Forward multiple or price-to-earnings ratio, a measure of equity values, of the S&P 500 are at 17.4 times, representing the highest level in more than a decade, according to FactSet.

Jackson Hole: The impending Kansas City Federal Reserve Bank's central-bank symposium in Wyoming is now only one day away. A dearth of potential trading cues has refocused investor attention on the meeting, which starts Thursday and runs through Saturday.

"The conference comes at a critical moment for central banks, especially the ECB and Fed," said Neil Wilson, senior market analyst at ETX Capital, in a note.

Fed Chairwoman Janet Yellen and European Central Bank President Mario Draghi are among the top speakers on Friday, with investors hoping to get hints on the future monetary policy path from both institutions.

"After years of accommodation, the dial is shifting, albeit glacially," Wilson said. "We're about to enter uncharted water: Unwinding QE has never been done before, but it's about to be tried on markets that have this year exhibited a degree of calm that is worrisome when you consider what may be coming."

See:Here's what investors will be watching when Draghi, Yellen speak at Jackson Hole (

Earlier Wednesday, the greenback pulled back in anticipation of the event, and by the close the ICE Dollar was flat at 93.15.

Economic news: The purchasing managers index fell to 52.5, a two-month low, in August, while the services business activity index rose to 56.9, the highest level in 28 months. Separately, a reading of new homes sales fell 9.4% in July.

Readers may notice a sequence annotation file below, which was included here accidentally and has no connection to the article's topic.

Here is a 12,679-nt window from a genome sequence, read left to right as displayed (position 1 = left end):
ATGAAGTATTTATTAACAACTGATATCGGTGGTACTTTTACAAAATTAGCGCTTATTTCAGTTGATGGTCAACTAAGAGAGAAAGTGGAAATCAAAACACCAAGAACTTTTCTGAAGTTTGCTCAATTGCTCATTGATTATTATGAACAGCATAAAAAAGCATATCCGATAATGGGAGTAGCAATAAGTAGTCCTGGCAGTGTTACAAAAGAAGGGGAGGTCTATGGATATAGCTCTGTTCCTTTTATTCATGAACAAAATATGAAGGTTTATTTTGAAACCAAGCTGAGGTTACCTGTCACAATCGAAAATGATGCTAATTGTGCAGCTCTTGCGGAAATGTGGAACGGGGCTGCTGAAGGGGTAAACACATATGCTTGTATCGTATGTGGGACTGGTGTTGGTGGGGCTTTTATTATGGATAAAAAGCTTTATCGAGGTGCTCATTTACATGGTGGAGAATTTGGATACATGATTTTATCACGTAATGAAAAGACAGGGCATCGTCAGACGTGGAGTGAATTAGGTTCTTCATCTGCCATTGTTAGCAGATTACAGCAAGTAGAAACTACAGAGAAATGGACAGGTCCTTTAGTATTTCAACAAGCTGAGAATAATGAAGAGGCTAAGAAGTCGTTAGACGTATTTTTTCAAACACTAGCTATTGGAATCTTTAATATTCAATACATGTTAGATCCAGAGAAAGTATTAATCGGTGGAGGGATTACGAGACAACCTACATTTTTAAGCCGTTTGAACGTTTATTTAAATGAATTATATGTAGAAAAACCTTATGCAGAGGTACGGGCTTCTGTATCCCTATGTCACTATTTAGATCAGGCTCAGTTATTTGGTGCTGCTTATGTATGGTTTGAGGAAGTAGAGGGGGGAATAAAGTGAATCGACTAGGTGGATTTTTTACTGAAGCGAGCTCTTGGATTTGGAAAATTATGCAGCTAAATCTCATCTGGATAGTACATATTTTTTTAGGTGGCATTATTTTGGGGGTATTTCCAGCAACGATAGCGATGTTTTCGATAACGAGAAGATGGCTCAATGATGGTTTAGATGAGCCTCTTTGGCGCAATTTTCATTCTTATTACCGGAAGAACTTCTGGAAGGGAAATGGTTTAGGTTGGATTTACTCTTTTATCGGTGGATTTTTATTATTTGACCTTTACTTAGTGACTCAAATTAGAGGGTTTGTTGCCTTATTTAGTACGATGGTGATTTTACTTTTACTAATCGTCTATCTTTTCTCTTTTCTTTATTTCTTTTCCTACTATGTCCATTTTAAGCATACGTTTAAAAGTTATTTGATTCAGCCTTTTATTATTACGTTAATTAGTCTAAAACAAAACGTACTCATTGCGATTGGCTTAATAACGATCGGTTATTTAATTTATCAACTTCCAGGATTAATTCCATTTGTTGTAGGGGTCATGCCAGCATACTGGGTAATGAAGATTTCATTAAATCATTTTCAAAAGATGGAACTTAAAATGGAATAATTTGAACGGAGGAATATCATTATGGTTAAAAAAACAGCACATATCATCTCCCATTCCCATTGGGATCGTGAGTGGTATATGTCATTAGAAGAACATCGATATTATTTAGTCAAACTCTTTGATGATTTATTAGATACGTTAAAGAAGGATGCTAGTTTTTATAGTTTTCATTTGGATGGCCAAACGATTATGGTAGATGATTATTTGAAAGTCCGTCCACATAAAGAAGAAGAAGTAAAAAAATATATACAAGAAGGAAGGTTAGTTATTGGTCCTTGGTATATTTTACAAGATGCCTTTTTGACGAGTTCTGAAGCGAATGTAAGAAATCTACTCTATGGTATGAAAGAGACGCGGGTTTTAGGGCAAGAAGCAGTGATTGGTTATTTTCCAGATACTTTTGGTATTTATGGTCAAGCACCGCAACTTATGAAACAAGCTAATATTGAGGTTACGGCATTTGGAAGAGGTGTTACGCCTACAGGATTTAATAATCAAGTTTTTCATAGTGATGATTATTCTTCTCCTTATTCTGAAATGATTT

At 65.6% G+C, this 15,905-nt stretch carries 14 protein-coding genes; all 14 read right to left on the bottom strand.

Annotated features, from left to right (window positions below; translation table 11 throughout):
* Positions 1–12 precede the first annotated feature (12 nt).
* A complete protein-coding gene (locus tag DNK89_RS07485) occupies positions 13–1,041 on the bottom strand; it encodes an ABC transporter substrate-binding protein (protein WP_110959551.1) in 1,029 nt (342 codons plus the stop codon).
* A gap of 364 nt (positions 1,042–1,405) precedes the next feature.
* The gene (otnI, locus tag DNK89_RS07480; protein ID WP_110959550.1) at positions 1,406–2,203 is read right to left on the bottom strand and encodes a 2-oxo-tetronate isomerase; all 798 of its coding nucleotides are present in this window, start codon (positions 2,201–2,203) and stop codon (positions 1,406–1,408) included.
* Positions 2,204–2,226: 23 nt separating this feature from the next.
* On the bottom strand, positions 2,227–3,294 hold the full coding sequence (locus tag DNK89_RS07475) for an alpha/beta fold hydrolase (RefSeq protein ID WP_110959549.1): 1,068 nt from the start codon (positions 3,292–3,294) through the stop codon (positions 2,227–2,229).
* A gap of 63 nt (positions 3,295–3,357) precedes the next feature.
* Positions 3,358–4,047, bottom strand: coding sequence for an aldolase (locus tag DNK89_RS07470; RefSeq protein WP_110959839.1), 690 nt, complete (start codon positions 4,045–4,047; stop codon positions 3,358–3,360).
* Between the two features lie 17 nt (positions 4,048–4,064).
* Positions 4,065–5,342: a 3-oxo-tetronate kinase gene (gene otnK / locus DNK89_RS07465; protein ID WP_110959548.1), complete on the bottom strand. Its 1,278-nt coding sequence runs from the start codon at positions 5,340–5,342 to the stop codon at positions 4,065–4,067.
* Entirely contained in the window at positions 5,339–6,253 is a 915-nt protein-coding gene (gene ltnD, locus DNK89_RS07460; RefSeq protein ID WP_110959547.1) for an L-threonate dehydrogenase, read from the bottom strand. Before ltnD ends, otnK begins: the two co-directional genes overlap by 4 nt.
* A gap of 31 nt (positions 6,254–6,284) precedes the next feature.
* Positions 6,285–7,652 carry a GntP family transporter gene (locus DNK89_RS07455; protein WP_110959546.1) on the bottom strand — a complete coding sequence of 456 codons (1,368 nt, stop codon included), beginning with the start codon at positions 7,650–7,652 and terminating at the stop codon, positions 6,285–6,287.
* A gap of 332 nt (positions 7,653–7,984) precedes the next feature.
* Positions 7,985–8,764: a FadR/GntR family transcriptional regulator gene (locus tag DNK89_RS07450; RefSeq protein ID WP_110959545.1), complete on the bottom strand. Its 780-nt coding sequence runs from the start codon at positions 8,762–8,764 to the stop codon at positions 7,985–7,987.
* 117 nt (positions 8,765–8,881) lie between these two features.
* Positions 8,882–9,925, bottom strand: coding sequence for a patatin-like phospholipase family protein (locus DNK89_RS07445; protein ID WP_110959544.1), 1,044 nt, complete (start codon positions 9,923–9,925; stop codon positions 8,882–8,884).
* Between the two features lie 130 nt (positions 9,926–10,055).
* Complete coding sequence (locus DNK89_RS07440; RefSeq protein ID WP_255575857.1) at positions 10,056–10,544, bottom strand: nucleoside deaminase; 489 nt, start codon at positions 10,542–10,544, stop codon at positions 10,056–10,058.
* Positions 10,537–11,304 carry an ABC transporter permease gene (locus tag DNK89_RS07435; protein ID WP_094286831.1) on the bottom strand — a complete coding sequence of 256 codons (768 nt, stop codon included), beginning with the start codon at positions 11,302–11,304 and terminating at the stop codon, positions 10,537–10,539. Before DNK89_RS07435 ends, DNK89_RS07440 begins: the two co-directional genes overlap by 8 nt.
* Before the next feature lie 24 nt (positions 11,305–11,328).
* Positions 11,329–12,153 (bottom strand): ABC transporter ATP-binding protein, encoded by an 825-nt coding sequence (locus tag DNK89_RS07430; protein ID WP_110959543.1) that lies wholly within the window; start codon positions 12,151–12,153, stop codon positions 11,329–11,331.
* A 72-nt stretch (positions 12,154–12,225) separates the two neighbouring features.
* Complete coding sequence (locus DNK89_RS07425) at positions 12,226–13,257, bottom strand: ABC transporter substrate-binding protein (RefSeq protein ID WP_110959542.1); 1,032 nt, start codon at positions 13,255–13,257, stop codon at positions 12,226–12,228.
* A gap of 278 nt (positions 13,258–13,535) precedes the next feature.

See:MarketWatch's economic calender (

Stock movers: Shares of Lowe's Cos. (LOW) finished down 3.7% after the home-improvement retailer reported adjusted earnings and revenue that missed forecasts (

U.S.-listed shares of WPP PLC (WPP.LN) plunged more than 11% after the advertising giant cuts its growth outlook after a drop in revenue ( Similarly, shares of rivals Omnicom Group Inc.(OMC) fell 7% and Interpublic Group of Cos.(IPG) dropped 6.3%.

Coty Inc.(COTY) shares fell further Wednesday, down 5.5%, after the beauty products company reported weak results on Tuesday (

Foot Locker Inc.(FL) shares rose 6.2%, moving higher for the week following a series of downgrades from poor earnings and a big selloff on Friday ( Inc.(CRM) rose 0.1% after the cloud-software company late Tuesday reported earnings that were better than expected (

Shares of Intuit Inc. (INTU) fell 1.9% after the financial software provider late Tuesday reported earnings that beat forecasts (, but also said its Chief Financial Officer R. Neil Williams will step down in January.

Other markets: There was no trading in Hong Kong, with the Hang Seng Index halted as category-10 Typhoon Hato slammed into the area ( Other Asian stock markets ( closed mostly higher. European equities finished lower (

Oil prices ( rose 1.2% to settle at $48.41 a barrel after data showing a decline in U.S. crude supplies, while gold ( advanced 0.3% to settle at $1,294.70 an ounce.

--Sara Sjolin in London contributed to this report.

(END) Dow Jones Newswires

August 23, 2017 16:30 ET (20:30 GMT)